While engaged in any kind of intense studying, whether for law school or the bar exam, there will be times when you have a setback. You may be acing your practice exams, and then suddenly for no seemingly good reason, you can’t get the most basic questions right. Or, you have a solid study plan in place, but life happens, and it completely derails you.
I’ve been there. We’ve all been there. Here’s how to deal with it.
Take A Break
Taking a break may seem counterintuitive. You’re on a time crunch. You’ve got to memorize elements of nuisance, adverse possession, and common law contract modification all at once. Not to mention service of process, class action law suits, and 6th amendment violations. Plus essay techniques…the list feels like it goes on and on when studying for the bar. Oftentimes when we feel that kind of stress and pressure, the best thing to do is put down the notes and list of funky mnemonics, and just breathe.
It worked wonders for me. This summer I took the New York Bar Exam. I purchased the Adaptibar upgrade to my Bar School Toolbox training plan. After a while, I was getting above average scores. I was elated. But, there were still a few areas where I was struggling (hello, civil procedure!). I spent hours upon hours poring over res judicata and collateral estoppel. I wanted to crush those sections. After days of zeroing in on issue preclusion, I just knew I finally figured it out. I sat down for a practice quiz. I hit the send button. I could see in my mind’s eye the amazing score that would flash on the screen, and then the real score appeared. Failed. Big time. As in a big whopping zero goose-egg.
I tried again. Same result. I got a few right that time, but still failed miserably. I tried a third time. Same as before. Irritated, panicked, and distraught, I showed my husband my last three practice exam scores. He looked me square in the eyes and said, “Take a break”!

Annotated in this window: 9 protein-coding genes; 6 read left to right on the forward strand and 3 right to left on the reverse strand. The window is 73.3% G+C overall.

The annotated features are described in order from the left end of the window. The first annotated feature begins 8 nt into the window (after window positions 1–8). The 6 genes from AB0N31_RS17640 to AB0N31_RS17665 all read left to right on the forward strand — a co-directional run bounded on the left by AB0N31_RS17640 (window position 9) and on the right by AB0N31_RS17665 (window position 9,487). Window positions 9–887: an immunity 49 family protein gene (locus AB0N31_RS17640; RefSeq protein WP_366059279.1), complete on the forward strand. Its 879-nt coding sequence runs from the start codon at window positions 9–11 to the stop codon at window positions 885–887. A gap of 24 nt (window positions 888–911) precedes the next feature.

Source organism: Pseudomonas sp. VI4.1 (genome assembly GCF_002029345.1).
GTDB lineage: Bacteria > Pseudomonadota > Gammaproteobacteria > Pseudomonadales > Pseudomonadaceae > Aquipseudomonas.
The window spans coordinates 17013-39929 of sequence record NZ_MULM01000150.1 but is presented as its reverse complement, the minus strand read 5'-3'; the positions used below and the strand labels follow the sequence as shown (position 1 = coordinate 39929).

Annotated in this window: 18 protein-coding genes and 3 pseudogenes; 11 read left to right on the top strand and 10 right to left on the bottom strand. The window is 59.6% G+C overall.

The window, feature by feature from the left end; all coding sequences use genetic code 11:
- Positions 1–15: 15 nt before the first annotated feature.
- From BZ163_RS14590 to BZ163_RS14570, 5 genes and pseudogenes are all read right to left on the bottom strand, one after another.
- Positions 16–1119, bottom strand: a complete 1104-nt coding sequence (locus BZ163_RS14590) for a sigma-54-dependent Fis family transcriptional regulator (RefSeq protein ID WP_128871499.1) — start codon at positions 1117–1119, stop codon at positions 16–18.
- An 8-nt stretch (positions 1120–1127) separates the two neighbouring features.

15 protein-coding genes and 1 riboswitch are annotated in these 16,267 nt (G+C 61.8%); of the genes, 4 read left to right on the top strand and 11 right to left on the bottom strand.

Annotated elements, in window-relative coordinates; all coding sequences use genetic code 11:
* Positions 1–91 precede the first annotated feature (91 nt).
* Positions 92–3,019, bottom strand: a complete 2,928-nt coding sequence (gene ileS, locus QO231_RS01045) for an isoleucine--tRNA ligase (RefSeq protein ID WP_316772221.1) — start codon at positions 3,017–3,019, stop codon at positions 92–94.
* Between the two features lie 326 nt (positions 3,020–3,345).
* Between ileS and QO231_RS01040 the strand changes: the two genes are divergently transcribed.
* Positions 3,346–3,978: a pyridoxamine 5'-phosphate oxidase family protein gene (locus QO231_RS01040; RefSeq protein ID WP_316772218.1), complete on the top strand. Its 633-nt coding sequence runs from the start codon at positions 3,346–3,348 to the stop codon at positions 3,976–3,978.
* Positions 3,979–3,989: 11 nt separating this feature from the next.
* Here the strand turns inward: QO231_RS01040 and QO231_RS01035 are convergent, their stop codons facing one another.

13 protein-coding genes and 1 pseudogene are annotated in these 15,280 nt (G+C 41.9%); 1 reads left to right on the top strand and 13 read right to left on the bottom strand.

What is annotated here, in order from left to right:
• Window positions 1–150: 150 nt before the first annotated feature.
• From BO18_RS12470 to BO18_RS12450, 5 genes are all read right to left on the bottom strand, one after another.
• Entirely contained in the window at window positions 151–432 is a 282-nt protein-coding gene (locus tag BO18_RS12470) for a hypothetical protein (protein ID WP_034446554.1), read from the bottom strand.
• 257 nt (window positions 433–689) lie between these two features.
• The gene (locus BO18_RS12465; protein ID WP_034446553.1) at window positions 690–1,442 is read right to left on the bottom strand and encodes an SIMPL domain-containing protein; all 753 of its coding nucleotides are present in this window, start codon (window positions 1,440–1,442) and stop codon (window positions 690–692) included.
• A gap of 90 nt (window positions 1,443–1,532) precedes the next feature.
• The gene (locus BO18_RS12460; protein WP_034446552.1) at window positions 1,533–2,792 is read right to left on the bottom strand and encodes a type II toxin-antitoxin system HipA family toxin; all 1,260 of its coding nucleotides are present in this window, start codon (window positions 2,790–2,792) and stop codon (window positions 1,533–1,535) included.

For one whole glorious weekend in early June, I didn’t answer one single bar exam multiple choice question. I didn’t skim any essay question and answer. I didn’t refer to my notes. I didn’t outline a thing. I went for a run. I took my son to the playground. I cooked dinner.
First thing Monday, I took another practice exam. I passed.
Sometimes, you just need a break. Take the time, and you’ll come back stronger than ever.
Get Back To Fundamentals
Mid-way through my study plan for the New York Bar Exam, I had to go on a road trip for a family event. I was so excited to spend time with loved ones, but equally determined to stay on track for the bar. I was going to listen to audio outlines on the eight hour car ride. Then, each afternoon while my son napped, I would answer practice questions. Unfortunately, my plan was a lot easier said than done.
My toddler hates being in his car seat and needed to be entertained for much of the drive. I eventually gave up trying to listen to an outline on Business Associations while simultaneously singing the ABC’s for the thousandth time. I quickly realized that effective studying on my trip was just not going to happen. I let it go and took a few days off.
When I got back home, I was nervous. I had my fun, but July was that much closer than before I left for my trip. In order to get back into studying-mode, I went back to the basics. I reviewed some of the elements where I was scoring well before my break. I looked over “big picture” concepts before narrowing my focus again to more narrow issues.
By focusing on the fundamentals, it helped me get back into good studying habits. Within a week, I was back to my regularly scheduled training sessions and scoring positive results on practice exams. When you’re coming off an extended break, take the time to ease back into studying by going over the basics first.
Play To Your Strengths
Passing the bar exam has a lot to do with confidence. When I am afraid I can’t achieve something – I have to really talk myself into trying. After a few unexpected breaks in my studying, I was afraid I would get everything wrong. I spent twenty minutes one night out of my one hour available to study just talking myself into answering the first question. I didn’t want to fail.
I found a way to trick myself into getting started again. I went to the subject in which I had the most confidence. Answering a few torts questions correctly gave me a sense of accomplishment after an extended absence from studying. It empowered me with a sense that I could tackle the rest of the bar exam, too. It didn’t take long after that for me to jump into studying the rest of the subjects.
Sometimes you just have to believe that you can do it. If you’re struggling with motivation or anxiety after a studying setback, take some time to answer questions in a subject with which you feel comfortable. The confidence boost will propel you back into your studying plan.
Tough Times Don’t Last, But Tough People Do
There is one certainty when it comes to studying for the bar exam: unexpected things will happen. You will have a setback or two or three. Everybody does. How you respond to that obstacle is up to you. If you need to take a break, rest. Then, focus on the fundamentals and play to your strengths to build confidence. You’ll be sailing through practice questions in no time!